Updated Feb 2, 2020 - Politics & Policy

Font fiasco tanks climactic Iowa poll

Democratic presidential candidates at the Democratic presidential debate in Westerville, Ohio, Oct.15. Photo: Chip Somodevilla/Getty Images

In a Saturday night stunner, the Des Moines Register and CNN scrapped the final Iowa Poll before Monday's caucuses because of fears it was tainted.

Why it matters: This is the gold-standard poll, published by the Register for 76 years, that gives talking heads their cud to chew for the final 48 hours.

It appears a candidate's name was omitted in at least one interview in which the respondent was asked to name their preferred candidate."
— Des Moines Register

The big picture: Iowa is the first state to caucus in presidential elections and serves as an early indicator of which candidates could succeed at the national level.

  • The release of the results was highly anticipated in the final stretch of the Iowa race, which has seen Joe Biden, Sen. Bernie Sanders, Sen. Elizabeth Warren and Pete Buttigieg polling neck-and-neck in recent weeks.
  • Per Politico, the survey "has the power to fuel a candidate's 11th-hour momentum — or damage a contender who under-performs expectations. J. Ann Selzer, the Iowa-based pollster who has worked for the Register for decades, is a minor celebrity in politics and widely regarded as one of the top survey researchers in the country."

How it happened: One respondent told the Pete Buttigieg campaign that the former mayor's name wasn't one of the choices he was offered.

  • The campaign alerted CNN and other polling partners, an investigation was conducted and the results were spiked.
  • CNN said: "A respondent raised an issue with the way their interview was conducted, which could have compromised the results of the poll. We were unable to ascertain what happened during this respondent's interview, and cannot determine if this was a single isolated incident."

A CNN source told Axios the amazing backstory: An interviewer at the poll's call center increased the font size of the questionnaire on their screen so much that the bottom choice (which rotated between calls) wasn't visible.

What they're saying: "Nothing is more important to the Register and its polling partners than the integrity of the Iowa Poll," said Carol Hunter, the Iowa paper's executive editor, in a statement just after 9 pm ET, when the highly anticipated results of the influential poll were expected to be released.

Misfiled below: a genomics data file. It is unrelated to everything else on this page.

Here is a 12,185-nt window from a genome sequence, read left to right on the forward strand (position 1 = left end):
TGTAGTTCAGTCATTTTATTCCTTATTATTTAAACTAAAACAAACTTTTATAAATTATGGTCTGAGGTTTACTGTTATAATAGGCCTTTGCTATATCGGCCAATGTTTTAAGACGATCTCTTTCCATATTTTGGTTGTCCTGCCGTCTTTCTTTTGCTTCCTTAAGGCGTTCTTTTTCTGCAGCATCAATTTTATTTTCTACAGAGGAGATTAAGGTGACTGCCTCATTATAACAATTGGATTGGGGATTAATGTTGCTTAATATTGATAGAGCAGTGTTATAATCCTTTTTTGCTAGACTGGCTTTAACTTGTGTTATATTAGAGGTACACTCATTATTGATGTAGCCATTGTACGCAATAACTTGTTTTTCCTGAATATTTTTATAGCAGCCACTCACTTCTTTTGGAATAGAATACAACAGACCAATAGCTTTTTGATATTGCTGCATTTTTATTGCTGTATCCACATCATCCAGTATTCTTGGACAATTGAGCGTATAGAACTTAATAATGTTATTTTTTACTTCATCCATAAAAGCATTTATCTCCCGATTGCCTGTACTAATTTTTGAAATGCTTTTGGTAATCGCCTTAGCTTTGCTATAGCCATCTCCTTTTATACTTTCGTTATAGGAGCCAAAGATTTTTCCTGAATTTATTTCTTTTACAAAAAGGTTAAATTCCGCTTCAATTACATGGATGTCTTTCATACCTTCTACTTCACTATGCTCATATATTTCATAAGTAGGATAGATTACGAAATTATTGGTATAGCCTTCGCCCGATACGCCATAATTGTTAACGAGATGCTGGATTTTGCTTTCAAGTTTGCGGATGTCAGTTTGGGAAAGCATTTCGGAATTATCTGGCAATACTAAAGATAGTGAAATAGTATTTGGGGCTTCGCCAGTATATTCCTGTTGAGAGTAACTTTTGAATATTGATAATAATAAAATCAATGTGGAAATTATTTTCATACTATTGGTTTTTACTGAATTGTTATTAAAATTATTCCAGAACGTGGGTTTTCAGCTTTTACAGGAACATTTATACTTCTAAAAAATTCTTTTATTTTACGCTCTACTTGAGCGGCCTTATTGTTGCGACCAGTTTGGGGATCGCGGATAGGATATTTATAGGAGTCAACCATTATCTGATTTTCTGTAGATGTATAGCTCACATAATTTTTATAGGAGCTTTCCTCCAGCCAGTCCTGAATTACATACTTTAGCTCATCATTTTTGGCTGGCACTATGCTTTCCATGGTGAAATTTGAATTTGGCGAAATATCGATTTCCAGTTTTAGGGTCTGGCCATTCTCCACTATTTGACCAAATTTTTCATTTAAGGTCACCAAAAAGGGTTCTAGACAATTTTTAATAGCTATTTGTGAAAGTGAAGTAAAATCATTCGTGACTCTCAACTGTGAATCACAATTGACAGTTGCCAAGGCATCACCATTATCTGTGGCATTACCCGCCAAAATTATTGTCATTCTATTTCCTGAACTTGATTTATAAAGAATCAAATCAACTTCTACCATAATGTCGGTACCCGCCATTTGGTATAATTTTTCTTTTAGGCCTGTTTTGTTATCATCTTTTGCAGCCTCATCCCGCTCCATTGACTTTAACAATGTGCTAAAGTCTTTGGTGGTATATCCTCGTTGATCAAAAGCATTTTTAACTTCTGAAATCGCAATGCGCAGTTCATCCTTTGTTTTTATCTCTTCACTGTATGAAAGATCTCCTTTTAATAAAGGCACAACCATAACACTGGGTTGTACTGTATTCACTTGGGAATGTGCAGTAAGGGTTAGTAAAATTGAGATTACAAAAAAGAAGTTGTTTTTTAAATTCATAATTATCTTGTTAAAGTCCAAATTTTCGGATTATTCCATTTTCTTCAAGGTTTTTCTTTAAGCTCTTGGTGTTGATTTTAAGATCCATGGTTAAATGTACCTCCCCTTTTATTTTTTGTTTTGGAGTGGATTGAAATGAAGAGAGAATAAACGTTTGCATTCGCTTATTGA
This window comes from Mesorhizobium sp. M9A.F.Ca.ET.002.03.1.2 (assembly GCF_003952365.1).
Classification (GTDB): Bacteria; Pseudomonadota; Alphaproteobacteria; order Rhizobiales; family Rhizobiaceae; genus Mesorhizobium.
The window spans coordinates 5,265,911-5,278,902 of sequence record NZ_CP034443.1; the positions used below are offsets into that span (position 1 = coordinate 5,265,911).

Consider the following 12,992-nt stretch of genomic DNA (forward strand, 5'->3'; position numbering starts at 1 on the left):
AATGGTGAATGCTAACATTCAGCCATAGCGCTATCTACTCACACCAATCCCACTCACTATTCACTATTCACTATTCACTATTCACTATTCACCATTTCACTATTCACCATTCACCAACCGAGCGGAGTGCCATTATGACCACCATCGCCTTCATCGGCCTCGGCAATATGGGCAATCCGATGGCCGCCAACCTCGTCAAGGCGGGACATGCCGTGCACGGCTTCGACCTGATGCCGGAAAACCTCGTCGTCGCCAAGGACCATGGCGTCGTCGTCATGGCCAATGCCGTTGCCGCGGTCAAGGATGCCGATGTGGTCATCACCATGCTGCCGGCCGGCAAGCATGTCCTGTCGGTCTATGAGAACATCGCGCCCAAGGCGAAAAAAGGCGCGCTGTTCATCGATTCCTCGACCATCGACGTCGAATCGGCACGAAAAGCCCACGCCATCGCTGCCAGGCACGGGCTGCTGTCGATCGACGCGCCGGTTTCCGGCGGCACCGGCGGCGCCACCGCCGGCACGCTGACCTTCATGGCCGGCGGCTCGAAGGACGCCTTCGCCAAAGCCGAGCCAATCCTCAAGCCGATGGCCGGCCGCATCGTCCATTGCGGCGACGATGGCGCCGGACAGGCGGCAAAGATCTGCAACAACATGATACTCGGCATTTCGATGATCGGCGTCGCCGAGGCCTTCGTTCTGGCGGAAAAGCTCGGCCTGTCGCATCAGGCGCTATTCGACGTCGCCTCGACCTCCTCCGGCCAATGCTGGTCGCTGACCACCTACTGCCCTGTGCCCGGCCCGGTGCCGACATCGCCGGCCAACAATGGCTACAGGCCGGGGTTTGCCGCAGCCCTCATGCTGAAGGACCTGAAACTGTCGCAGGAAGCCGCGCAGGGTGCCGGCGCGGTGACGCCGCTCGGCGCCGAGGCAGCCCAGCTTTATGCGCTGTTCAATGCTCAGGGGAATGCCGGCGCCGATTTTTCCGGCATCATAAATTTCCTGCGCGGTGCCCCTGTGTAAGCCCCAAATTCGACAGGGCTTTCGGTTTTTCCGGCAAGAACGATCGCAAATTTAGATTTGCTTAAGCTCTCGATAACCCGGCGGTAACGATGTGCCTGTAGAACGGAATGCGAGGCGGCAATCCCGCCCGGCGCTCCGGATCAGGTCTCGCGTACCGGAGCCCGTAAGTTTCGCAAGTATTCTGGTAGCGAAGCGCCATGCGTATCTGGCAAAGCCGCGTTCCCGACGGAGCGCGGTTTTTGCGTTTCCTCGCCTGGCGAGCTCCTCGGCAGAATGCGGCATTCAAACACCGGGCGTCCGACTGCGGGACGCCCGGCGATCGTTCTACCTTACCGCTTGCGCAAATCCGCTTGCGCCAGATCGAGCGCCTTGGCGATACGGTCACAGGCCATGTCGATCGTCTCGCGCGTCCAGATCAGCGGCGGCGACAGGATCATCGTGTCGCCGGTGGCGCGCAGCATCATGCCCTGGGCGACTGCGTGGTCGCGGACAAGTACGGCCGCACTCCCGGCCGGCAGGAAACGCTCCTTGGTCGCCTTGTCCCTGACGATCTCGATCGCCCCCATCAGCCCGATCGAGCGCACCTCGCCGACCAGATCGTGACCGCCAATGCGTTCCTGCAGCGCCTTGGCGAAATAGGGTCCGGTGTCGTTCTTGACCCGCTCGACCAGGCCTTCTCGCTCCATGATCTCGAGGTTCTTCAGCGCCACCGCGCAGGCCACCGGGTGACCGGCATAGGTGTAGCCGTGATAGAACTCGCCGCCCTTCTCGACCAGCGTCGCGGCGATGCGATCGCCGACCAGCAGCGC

• "While this appears to be isolated to one surveyor, that could not be confirmed with certainty. Therefore, ... the partners made the difficult decision not to move forward with releasing the poll."

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Editor's note: This article has been updated with new details throughout.

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Biden surrogates test electability argument ahead of Iowa clash with Sanders

Biden at an event in Cedar Rapids the weekend before the Iowa caucuses. Photo: Justin Sullivan/Getty Images

DES MOINES, Iowa — Former Sen. Chris Dodd (D-Conn.), a friend and top surrogate for Joe Biden, said Sunday that if Bernie Sanders were the Democratic nominee, he'd have a "very difficult time" beating President Trump and pose a "serious" threat to Speaker Nancy Pelosi's ability to retain control of the House.

Why it matters: On the eve of the Iowa caucuses, Biden surrogates are testing electability arguments against Sen. Sanders, the perceived front-runner there, while lowering expectations about how well the former vice president may do in the first contest in the nation.

Buttigieg sweeps Sunday shows just one day before Iowa caucuses

Buttigieg on "Meet the Press" on April 7, 2019. Photo: William B. Plowman/NBC/NBC Newswire/NBCUniversal via Getty Images.

Former Mayor Pete Buttigieg took over cable news on Sunday, appearing on nearly every major network just one day before the Iowa caucuses.

The big picture: While his Senate competitors like Bernie Sanders and Elizabeth Warren have been tied up with the impeachment trial, Buttigieg has been free to campaign in full force ahead of the official start of primary season.

A week out, Sanders opens Iowa lead

Photo: Stephen Maturen/AFP via Getty Images

Ahead of the Iowa caucuses eight days from now, the NY Times says Sen. Bernie Sanders is "consolidating support from liberals and benefiting from divisions among more moderate" candidates, per the Times/Siena College poll.

Why it matters: Sanders gained 6 points since the last Times-Siena survey in late October and now has 25% of the vote in Iowa.

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